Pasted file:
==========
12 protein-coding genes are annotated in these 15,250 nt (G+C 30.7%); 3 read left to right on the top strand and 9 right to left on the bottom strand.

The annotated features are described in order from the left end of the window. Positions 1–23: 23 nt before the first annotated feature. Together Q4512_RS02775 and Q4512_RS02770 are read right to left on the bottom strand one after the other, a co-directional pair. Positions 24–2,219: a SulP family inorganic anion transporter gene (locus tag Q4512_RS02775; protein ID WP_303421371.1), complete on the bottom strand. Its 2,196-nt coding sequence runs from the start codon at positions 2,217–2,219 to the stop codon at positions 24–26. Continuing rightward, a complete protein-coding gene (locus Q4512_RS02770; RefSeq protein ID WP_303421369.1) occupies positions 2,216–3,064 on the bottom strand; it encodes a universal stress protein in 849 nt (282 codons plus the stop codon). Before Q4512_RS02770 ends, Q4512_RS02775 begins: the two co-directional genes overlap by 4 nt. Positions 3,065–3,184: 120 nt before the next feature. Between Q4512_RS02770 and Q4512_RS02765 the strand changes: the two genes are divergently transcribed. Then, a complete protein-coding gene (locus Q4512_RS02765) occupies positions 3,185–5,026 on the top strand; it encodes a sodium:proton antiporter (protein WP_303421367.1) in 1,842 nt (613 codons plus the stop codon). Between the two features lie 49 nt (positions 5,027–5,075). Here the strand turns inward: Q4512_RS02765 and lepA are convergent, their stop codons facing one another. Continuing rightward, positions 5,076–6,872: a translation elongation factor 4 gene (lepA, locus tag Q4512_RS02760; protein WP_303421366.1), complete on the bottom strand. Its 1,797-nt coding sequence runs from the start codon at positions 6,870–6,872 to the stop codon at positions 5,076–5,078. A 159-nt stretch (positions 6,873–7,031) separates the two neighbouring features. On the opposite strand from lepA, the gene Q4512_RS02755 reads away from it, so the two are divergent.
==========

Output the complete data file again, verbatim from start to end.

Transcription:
12 protein-coding genes are annotated in these 15,250 nt (G+C 30.7%); 3 read left to right on the top strand and 9 right to left on the bottom strand.

The annotated features are described in order from the left end of the window. Positions 1–23: 23 nt before the first annotated feature. Together Q4512_RS02775 and Q4512_RS02770 are read right to left on the bottom strand one after the other, a co-directional pair. Positions 24–2,219: a SulP family inorganic anion transporter gene (locus tag Q4512_RS02775; protein ID WP_303421371.1), complete on the bottom strand. Its 2,196-nt coding sequence runs from the start codon at positions 2,217–2,219 to the stop codon at positions 24–26. Continuing rightward, a complete protein-coding gene (locus Q4512_RS02770; RefSeq protein ID WP_303421369.1) occupies positions 2,216–3,064 on the bottom strand; it encodes a universal stress protein in 849 nt (282 codons plus the stop codon). Before Q4512_RS02770 ends, Q4512_RS02775 begins: the two co-directional genes overlap by 4 nt. Positions 3,065–3,184: 120 nt before the next feature. Between Q4512_RS02770 and Q4512_RS02765 the strand changes: the two genes are divergently transcribed. Then, a complete protein-coding gene (locus Q4512_RS02765) occupies positions 3,185–5,026 on the top strand; it encodes a sodium:proton antiporter (protein WP_303421367.1) in 1,842 nt (613 codons plus the stop codon). Between the two features lie 49 nt (positions 5,027–5,075). Here the strand turns inward: Q4512_RS02765 and lepA are convergent, their stop codons facing one another. Continuing rightward, positions 5,076–6,872: a translation elongation factor 4 gene (lepA, locus tag Q4512_RS02760; protein WP_303421366.1), complete on the bottom strand. Its 1,797-nt coding sequence runs from the start codon at positions 6,870–6,872 to the stop codon at positions 5,076–5,078. A 159-nt stretch (positions 6,873–7,031) separates the two neighbouring features. On the opposite strand from lepA, the gene Q4512_RS02755 reads away from it, so the two are divergent.